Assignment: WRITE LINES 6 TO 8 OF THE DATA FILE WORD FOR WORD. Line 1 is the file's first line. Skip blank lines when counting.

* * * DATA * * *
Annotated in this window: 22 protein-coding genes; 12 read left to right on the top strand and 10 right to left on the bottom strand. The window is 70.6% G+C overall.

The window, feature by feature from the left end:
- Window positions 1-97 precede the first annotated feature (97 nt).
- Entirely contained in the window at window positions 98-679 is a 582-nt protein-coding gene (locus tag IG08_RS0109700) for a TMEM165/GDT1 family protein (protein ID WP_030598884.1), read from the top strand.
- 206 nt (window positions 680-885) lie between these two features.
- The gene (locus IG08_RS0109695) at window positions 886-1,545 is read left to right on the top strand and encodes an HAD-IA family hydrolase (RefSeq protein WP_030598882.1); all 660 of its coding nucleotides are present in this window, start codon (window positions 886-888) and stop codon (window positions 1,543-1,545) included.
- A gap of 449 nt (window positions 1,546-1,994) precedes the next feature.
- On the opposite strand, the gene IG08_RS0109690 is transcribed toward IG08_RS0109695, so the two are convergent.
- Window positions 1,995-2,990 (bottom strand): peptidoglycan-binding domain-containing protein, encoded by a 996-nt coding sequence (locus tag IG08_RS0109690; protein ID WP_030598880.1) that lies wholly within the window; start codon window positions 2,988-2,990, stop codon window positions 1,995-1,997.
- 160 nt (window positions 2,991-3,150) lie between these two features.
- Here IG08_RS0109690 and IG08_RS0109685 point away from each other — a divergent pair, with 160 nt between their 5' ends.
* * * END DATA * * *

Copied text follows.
- The gene (locus IG08_RS0109695) at window positions 886-1,545 is read left to right on the top strand and encodes an HAD-IA family hydrolase (RefSeq protein WP_030598882.1); all 660 of its coding nucleotides are present in this window, start codon (window positions 886-888) and stop codon (window positions 1,543-1,545) included.
- A gap of 449 nt (window positions 1,546-1,994) precedes the next feature.
- On the opposite strand, the gene IG08_RS0109690 is transcribed toward IG08_RS0109695, so the two are convergent.